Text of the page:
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Character Evolution and Microbial Community Structure in a Host-associated Grasshopper

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Date Issued:
2014
Abstract/Description:
The spotted bird grasshopper, Schistocerca lineata Scudder (Orthoptera: Acrididae), is a widely distributed species found throughout most of the continental United States and southern Canada. This species is known to be highly variable in morphology, with many distinct ecotypes across its native range. These ecotypes display high levels of association with type-specific host plants. Understanding the evolutionary relationships among different ecotypes is crucial groundwork for studying the process of ecological differentiation. I examine four ecotypes from morphological and phylogeographic perspectives, and look for evidence of distinct evolutionary lineages within the species. I also begin to explore the potential role of the microbial community of these grasshoppers in ecological divergence by using 454 pyrosequencing to see if the microbial community structure reflects the ecology of the grasshoppers. I find support for a distinct aposematic lineage when approaching the data from a phylogeographic perspective and also find that this ecotype tends to harbor a unique bacterial community, different from that of a single other ecotype.
Title: Character Evolution and Microbial Community Structure in a Host-associated Grasshopper.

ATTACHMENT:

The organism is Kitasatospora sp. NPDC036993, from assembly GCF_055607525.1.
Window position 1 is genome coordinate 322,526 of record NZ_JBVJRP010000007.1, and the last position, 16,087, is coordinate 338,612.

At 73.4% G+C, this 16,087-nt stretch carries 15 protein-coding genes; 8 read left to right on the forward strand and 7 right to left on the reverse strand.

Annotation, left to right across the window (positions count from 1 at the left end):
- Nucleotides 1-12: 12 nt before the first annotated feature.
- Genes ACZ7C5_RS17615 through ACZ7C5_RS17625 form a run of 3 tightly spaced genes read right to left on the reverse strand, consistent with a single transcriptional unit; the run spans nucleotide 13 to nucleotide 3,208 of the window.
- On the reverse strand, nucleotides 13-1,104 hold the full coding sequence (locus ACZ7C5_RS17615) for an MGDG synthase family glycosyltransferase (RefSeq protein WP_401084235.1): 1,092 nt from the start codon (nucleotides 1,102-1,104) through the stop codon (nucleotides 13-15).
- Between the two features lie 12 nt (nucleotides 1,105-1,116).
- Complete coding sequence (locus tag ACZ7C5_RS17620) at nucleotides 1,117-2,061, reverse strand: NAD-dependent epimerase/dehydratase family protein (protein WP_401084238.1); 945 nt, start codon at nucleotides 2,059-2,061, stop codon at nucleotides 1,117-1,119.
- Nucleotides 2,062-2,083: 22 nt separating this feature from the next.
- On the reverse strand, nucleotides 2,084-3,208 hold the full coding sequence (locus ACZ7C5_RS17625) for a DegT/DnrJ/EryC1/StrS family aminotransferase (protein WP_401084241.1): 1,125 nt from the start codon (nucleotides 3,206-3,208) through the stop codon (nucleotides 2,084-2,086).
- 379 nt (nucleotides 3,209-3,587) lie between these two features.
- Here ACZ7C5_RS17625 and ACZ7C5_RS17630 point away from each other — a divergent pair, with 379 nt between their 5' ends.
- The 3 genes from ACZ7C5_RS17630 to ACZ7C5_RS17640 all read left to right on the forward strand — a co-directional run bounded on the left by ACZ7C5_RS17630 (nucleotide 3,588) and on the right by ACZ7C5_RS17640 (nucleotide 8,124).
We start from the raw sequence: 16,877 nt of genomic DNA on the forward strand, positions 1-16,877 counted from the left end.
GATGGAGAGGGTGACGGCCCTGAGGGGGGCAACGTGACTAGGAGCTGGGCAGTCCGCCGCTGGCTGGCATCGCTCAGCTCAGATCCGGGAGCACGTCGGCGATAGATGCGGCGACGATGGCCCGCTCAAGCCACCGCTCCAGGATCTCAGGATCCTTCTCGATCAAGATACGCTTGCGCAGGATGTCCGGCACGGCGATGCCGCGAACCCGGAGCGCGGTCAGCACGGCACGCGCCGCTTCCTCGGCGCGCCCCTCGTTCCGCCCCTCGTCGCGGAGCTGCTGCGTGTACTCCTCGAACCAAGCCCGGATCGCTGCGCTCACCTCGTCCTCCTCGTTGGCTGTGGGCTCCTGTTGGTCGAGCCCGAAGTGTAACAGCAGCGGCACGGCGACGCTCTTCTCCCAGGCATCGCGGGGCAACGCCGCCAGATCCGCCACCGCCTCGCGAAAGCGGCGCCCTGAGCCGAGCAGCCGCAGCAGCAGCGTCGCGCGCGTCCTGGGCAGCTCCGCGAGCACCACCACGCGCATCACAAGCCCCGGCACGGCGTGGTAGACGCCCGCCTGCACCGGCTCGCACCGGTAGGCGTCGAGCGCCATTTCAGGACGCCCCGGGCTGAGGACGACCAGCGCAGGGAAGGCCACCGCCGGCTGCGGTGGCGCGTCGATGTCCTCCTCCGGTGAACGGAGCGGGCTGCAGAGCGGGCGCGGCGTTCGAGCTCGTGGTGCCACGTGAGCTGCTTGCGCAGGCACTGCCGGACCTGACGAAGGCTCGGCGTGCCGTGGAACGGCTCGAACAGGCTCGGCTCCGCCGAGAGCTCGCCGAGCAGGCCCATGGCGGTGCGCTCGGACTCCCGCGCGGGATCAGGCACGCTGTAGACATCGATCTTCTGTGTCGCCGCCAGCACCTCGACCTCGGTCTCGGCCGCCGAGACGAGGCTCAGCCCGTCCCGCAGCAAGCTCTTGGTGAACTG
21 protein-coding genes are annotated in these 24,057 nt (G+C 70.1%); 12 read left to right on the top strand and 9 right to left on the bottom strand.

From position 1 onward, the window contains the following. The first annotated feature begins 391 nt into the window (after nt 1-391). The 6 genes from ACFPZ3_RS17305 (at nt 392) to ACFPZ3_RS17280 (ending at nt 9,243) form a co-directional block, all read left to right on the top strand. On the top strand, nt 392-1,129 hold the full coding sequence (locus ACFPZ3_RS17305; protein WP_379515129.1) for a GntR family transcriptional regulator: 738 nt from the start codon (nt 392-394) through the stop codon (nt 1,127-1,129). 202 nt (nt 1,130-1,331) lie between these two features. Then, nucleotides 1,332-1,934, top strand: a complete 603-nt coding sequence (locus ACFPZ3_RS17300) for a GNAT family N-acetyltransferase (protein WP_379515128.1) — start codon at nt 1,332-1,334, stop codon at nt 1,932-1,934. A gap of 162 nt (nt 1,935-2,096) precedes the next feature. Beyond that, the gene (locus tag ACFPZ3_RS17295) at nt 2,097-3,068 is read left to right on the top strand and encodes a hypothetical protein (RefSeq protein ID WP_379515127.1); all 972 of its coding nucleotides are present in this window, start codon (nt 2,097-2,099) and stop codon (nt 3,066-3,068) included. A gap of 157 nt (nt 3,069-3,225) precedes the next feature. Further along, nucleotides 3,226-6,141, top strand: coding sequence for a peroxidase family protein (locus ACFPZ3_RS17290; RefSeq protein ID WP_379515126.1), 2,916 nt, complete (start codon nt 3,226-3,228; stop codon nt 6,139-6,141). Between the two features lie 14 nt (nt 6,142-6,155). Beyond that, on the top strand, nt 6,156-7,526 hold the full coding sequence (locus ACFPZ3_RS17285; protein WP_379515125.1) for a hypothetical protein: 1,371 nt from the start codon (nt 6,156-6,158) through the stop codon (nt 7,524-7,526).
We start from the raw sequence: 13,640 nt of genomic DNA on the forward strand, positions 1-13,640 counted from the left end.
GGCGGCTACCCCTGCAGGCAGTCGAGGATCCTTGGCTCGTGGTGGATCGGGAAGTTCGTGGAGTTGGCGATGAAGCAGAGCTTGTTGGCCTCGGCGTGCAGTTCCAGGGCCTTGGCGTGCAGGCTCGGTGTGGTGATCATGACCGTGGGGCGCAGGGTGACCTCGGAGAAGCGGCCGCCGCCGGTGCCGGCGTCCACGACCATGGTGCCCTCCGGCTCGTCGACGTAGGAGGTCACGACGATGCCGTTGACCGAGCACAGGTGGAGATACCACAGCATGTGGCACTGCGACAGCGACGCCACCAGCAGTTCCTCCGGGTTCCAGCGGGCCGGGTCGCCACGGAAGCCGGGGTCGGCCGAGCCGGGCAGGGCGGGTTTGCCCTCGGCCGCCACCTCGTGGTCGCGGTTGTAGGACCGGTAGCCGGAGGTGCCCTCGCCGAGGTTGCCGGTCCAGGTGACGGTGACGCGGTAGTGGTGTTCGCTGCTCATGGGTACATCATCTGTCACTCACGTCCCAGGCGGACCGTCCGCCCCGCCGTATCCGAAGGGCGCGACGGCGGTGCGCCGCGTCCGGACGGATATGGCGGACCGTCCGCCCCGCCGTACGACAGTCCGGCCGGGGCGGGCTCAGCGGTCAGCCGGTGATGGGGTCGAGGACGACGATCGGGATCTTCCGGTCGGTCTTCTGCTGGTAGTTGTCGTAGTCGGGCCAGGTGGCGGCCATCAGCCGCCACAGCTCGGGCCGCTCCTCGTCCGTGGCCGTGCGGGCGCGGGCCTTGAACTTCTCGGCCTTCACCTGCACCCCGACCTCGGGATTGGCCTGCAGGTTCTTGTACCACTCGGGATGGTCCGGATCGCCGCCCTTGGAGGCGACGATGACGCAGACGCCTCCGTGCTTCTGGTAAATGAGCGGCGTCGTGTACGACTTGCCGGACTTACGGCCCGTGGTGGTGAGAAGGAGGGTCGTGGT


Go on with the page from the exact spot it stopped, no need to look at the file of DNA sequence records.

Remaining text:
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Name(s): Raszick, Tyler, Author
Song, Hojun, Committee Chair
Fedorka, Kenneth, Committee Member
Hoffman, Eric, Committee Member
University of Central Florida, Degree Grantor
Type of Resource: text
Date Issued: 2014
Publisher: University of Central Florida
Language(s): English
Abstract/Description: The spotted bird grasshopper, Schistocerca lineata Scudder (Orthoptera: Acrididae), is a widely distributed species found throughout most of the continental United States and southern Canada. This species is known to be highly variable in morphology, with many distinct ecotypes across its native range. These ecotypes display high levels of association with type-specific host plants. Understanding the evolutionary relationships among different ecotypes is crucial groundwork for studying the process of ecological differentiation. I examine four ecotypes from morphological and phylogeographic perspectives, and look for evidence of distinct evolutionary lineages within the species. I also begin to explore the potential role of the microbial community of these grasshoppers in ecological divergence by using 454 pyrosequencing to see if the microbial community structure reflects the ecology of the grasshoppers. I find support for a distinct aposematic lineage when approaching the data from a phylogeographic perspective and also find that this ecotype tends to harbor a unique bacterial community, different from that of a single other ecotype.
Identifier: CFE0005540 (IID), ucf:50316 (fedora)
Note(s): 2014-05-01
M.S.
Sciences, Biology
Masters
This record was generated from author submitted information.
Subject(s): ecological differentiation -- microbial community -- mosaic evolution
Persistent Link to This Record: http://purl.flvc.org/ucf/fd/CFE0005540
Restrictions on Access: public 2014-11-15
Host Institution: UCF

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